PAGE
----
Through all genres of music and various qualities of recordings, musical enjoyment was the order of the day.  Everything seemed to be in balance, though obviously the higher the quality the recording the better the sound.  It would have been nice to really put the K&K through its paces with a more upscale cartridge.  I might sneak one into next year’s equipment budget.

A friend who’s also an audiophile reported that the K&K Premium worked well with a Denon DL-103 (LOMC).

Resistors temporarily attached


Resistor Loading:

Resistors?  We don’t need no stinkin’ resistors!  Oops, sorry, kind of lost it there.  Towards the end of the review process, I decided to experiment with various cartridge loadings by connecting resistors across the SUT secondary windings.  How does this work, you might ask?  Let me trot out another one of my automotive metaphors.

Image the SUT as the transmission of a car.  This is easier to imagine if you think of a manual transmission.  If, from a stop, you try to move away in say, third gear, it won’t be very graceful.  The car might buck and the engine might lug or even stall.  On the other hand, imagine pulling onto the highway and leaving the car in second gear.  You might get up to highway speed but the poor engine will be revving its heart out.  By the way, for you non-motorcyclists, one of the thrills of riding a sportbike is doing exactly that.  It’s a bit of a cheap thrill, but a thrill all the same, winding out a sportbike engine in second gear and breaking any speed limit in the land.

But back to our SUT – the transmission, if you will, between the MC cartridge and the phono preamp.  We want to select the correct gear (cartridge loading), that will yield optimum sound.  The K&K Premium has two gain settings, 18db and 24db, and the loading varies between the two gain settings.  Resistors offer a way to fine-tune the cartridge loading.  The resistors are placed across the secondary of the transformer as shown in the K&K applications guide (previous link above).  This secondary loading is reflected back to the primary and on to the cartridge windings, similar to the way a transmission links the speed of the wheels to the revs of the engine in a car.  The K&K website states that,A typical MC cartridge will sound somewhat “lightweight” when it is loaded too lightly (load impedance is too high) and will sound somewhat dull when the load impedance is too low”.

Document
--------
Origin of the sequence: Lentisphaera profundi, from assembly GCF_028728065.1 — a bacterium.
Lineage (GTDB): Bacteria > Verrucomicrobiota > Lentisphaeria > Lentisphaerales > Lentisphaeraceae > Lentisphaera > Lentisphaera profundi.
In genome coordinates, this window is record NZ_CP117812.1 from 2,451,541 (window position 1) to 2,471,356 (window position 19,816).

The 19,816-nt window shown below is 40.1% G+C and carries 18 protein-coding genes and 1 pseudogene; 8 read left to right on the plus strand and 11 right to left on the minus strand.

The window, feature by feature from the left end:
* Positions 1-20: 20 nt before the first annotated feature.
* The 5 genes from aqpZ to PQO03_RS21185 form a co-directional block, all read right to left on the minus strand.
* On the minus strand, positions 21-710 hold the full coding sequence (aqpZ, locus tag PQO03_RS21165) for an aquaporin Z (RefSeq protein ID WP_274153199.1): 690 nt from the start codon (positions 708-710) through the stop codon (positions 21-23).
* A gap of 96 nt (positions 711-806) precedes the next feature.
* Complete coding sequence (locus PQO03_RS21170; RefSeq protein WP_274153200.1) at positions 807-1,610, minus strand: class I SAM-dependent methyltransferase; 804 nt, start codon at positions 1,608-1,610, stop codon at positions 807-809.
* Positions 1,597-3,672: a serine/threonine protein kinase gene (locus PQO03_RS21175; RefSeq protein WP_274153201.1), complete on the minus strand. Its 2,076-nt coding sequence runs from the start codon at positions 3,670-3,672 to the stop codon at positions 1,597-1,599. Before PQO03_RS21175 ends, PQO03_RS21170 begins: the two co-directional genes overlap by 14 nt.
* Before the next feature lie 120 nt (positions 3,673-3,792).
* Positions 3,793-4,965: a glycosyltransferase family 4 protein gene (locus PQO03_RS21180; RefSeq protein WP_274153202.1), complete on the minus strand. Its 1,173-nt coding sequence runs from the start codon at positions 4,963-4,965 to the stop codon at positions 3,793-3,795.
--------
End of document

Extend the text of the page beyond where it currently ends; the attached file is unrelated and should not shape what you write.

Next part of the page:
In the high-gain position, without resistors, the Quintet Red cartridge is loaded at about 180 ohms (Ω).  Adding a 46,000Ω resistor loaded the cartridge at about 90Ω.  The slightly loose bass noted above tightened up somewhat.  Adding other resistors to load the cart. at about 65Ω and 45Ω tightened up the bass a little bit more each time.  By the time I got to the 45Ω loading, the highs started to lose some of their airiness, and in general, the music lost some of its brio.  Music just didn’t seem to breathe and flow as well as it did with the higher loadings.  The effects were subtle, but noticeable, in back to back listening.  I didn’t perceive that it sounded “lightweight” when loaded too high, just the aforementioned slightly loose bass.

To effect the loading, I just wrapped the resistor leads tightly around the pins, see picture above.  Once the optimum resistor loading is found, they can be soldered in place and the leads trimmed.  For the rest of the review, which consisted of mostly listening for pleasure, I used the resistors that gave me the 90Ω loading.  If buying one of the K&K SUTs, you might get Kevin to include a few inexpensive resistors of various values.  Once you find the one you prefer, solder it in, or order a pair of fancy, bespoke resistors from one of the usual suspects. (Editor’s note: the usual rule of thumb is to load a LOMC at 10-20x its specified internal impedance. At least as a guide or starting point).



The K&K compared to the DIY Cheapo:

The DIY cheapo had more gain than the K&K had in its low (18db) gain setting, and even a bit more when the K&K was in the high (24db) setting.  From what I have been able to deduce, the old Bogens have a 50 ohm primary impedance and a 47,000 ohm secondary.  The input impedance on both of the phono stages used for this review had the standard 47,000 ohms.  The Quintet Red (minimum 20 ohm load) was probably presented with semi-appropriate loading when used with the Cheapo.  I burned it in for several days feeding a CD player (playing a CD on repeat) into an inverse RIAA circuit, feeding the audio signal to the Cheapo SUT.  I used the same procedure to burn in the K&K.